February 3, 2018 / 12:42 AM / 3 months ago

UPDATE 2-Fed orders Wells Fargo to halt growth over compliance issues

* Wells Fargo shares fall on unprecedented Fed action

* Fed move follows persistent compliance problem at the bank (Adds details from conference call and prior regulatory matters, updates share price details)

By Pete Schroeder and Lauren Tara LaCapra

WASHINGTON/NEW YORK, Feb 2 (Reuters) - Wells Fargo & Co detailed new regulatory restrictions imposed by the U.S. Federal Reserve on Friday that sent its shares down sharply in after-hours trading, as the third-largest U.S. bank continues to reel from a sales scandal that erupted in 2016.

Wells is not allowed to grow beyond the $1.95 trillion in assets it had at the end of last year “until it sufficiently improves its governance and controls,” the Fed said in a statement.

Wells Fargo estimated that the cap will cut its annual profit by $300 million to $400 million this year, as it reduces some parts of its balance sheet, like corporate deposits and trading assets, in order to continue growing core businesses. That represents 1.5 to 1.9 percent of the profit Wells generated in 2017.

The bank will also replace three board members by April and a fourth board member by the end of the year, the Fed said, without naming who they should be.

Wells Fargo shares fell 6.1 percent to $60.10 in after-hours trading.

The Fed’s consent order will have a “manageable” impact on profits and should not affect the bank’s plans to return capital to shareholders this year, Chief Executive Officer Tim Sloan said during a conference call with analysts on Friday evening.

“We are in a very competitive business whether we have a consent order or not,” said Sloan. “Our marching orders to our team are, go out and serve your customers, fulfill our vision, take deposits, make loans. We are open for business.”

While Sloan said he takes the matter seriously, he also characterized it as the latest step in a risk-management and corporate governance overhaul that Wells Fargo began some time ago, when it realized it had a serious problem with sales practices.

The bank reached a $190 million settlement with the Consumer Financial Protection Bureau, the Office of the Comptroller of the Currency and a Los Angeles prosecutor in September 2016 over employees opening phony accounts in customers’ names without their permission to artificially hit internal targets. The tally of fake accounts has since risen to as many as 3.5 million.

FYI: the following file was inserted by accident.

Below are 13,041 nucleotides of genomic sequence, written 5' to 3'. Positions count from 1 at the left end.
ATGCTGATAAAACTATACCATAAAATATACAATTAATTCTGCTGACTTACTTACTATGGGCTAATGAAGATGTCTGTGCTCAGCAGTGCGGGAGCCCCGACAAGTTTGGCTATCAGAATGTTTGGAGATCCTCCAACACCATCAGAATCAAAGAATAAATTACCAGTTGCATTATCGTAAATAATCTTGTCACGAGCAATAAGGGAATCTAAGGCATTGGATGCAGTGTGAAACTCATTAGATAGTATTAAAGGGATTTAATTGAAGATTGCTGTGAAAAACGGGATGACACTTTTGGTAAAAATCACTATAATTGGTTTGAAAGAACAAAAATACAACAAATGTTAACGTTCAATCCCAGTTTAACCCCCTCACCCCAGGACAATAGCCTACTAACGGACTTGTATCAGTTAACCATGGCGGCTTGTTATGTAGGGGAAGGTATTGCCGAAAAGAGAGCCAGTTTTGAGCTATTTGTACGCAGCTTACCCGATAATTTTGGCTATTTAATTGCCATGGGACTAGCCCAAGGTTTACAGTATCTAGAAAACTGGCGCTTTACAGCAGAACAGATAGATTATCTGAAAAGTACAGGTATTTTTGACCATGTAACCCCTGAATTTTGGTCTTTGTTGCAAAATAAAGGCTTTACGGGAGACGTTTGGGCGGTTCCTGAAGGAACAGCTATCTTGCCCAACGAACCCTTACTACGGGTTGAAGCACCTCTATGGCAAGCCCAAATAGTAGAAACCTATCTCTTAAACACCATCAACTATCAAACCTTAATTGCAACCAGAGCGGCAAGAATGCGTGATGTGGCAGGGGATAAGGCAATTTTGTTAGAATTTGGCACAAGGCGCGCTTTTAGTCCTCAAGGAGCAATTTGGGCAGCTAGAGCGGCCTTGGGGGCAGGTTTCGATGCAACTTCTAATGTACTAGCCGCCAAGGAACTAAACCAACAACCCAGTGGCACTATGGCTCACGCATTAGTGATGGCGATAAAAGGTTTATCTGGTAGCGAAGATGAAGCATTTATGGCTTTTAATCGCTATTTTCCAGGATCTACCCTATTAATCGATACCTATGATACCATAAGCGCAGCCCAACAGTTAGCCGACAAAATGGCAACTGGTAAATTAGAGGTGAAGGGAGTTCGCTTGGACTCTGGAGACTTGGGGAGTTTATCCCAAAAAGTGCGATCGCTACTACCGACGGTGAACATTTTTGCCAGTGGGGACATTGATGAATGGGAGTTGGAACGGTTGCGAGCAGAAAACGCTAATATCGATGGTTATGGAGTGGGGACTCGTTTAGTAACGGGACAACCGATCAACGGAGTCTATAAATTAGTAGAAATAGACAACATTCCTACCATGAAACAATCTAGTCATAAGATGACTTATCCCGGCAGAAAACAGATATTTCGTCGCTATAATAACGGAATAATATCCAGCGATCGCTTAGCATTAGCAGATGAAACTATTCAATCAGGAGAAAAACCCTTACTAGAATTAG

Regulators have rarely intervened directly in a bank’s operations in the past, and it is unprecedented for the Fed to order a bank to stop growing altogether, officials said.

But Wells Fargo’s aggressive business strategy prioritized growth over effective risk management, leading to serious compliance breakdowns, the central bank said.

Wells Fargo’s balance sheet expanded steadily from the end of 2013 to 2016, but growth slowed dramatically last year as it battled to address the issues raised by the scandal.

The bank must submit a plan to the Fed within 60 days detailing how it has enhanced oversight from its board of directors and improved compliance and risk management functions, and how it plans to improve further. Once the Fed approves those plans, Wells will hire third-party consultants to review them and monitor its progress until the regulator is satisfied.

The San Francisco Fed and top regulatory officials in Washington will lead the review, the central bank said.

“We cannot tolerate pervasive and persistent misconduct at any bank,” said Chair Janet Yellen in a statement on her final day as leader of the central bank.

Since the 2016 settlement, Wells has taken steps to enhance oversight at the board level, centralize risk-management functions and install new executives to oversee key businesses and control functions. Its board chair, Betsy Duke, is a former Fed governor, and it recently hired Sarah Dahlgren, a former New York Fed official, as its head of regulatory relations. (Reporting by Pete Schroeder in Washington and Lauren Tara LaCapra in New York; Additional reporting by Michelle Price; Editing by Cynthia Osterman)

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